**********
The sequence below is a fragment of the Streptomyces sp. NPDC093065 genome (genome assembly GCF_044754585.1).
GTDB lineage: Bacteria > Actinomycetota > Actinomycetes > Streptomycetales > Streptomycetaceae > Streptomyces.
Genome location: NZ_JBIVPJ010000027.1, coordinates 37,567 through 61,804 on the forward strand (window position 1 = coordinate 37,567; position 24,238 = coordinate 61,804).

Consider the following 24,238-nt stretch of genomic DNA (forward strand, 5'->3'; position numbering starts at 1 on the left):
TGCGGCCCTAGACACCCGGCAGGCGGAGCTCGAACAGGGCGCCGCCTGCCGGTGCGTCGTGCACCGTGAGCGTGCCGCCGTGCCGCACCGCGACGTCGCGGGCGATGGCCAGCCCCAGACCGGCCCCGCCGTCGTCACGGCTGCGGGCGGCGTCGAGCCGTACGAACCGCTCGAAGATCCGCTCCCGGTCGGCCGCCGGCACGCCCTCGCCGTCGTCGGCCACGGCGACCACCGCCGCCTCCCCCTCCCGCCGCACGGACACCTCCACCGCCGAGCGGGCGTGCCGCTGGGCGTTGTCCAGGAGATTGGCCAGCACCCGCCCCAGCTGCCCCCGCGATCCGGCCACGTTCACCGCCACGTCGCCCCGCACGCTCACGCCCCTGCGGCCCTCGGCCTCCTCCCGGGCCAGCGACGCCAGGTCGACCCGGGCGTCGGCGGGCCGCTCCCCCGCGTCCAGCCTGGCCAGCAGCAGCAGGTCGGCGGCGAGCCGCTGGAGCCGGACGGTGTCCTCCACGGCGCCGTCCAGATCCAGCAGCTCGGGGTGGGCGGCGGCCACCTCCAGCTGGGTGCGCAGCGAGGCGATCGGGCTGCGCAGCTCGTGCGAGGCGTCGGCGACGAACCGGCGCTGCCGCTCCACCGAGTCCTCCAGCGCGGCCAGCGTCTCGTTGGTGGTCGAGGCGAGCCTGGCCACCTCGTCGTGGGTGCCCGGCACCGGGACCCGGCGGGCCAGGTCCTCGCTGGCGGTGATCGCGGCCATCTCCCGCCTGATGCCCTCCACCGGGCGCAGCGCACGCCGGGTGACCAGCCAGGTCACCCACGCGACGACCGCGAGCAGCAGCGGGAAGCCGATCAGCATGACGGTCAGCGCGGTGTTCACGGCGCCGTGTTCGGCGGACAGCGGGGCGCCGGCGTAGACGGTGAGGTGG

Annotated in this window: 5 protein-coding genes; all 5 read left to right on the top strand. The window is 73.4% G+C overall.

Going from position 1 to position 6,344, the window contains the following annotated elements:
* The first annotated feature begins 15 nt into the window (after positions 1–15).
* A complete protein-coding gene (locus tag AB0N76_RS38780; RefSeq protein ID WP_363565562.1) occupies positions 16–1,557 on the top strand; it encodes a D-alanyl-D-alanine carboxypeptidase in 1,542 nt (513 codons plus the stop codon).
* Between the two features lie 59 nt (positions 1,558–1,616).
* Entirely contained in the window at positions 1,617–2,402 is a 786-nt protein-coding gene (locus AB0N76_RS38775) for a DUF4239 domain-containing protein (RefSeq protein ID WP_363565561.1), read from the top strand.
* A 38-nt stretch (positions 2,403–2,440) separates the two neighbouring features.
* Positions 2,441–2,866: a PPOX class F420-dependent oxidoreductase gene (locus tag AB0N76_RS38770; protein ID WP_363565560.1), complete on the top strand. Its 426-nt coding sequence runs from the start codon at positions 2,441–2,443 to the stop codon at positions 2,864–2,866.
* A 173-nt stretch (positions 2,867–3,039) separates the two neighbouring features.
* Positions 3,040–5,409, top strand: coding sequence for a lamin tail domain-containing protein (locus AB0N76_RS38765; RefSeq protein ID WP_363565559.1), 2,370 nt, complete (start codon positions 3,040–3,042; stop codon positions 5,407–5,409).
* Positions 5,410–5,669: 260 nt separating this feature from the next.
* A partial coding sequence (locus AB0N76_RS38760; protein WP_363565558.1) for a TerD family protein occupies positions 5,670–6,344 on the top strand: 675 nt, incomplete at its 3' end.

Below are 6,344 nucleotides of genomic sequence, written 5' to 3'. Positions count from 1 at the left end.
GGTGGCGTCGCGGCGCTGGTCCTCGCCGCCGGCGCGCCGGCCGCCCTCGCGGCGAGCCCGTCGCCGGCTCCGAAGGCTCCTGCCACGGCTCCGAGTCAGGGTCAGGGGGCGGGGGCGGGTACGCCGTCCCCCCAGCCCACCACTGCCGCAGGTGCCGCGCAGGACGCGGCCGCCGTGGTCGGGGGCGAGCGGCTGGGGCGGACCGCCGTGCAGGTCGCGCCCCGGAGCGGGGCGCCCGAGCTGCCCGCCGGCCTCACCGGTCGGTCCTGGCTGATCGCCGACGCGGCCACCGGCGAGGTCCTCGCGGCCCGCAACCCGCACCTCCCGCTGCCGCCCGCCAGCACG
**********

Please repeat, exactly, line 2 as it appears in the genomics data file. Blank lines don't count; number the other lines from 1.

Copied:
GTDB lineage: Bacteria > Actinomycetota > Actinomycetes > Streptomycetales > Streptomycetaceae > Streptomyces.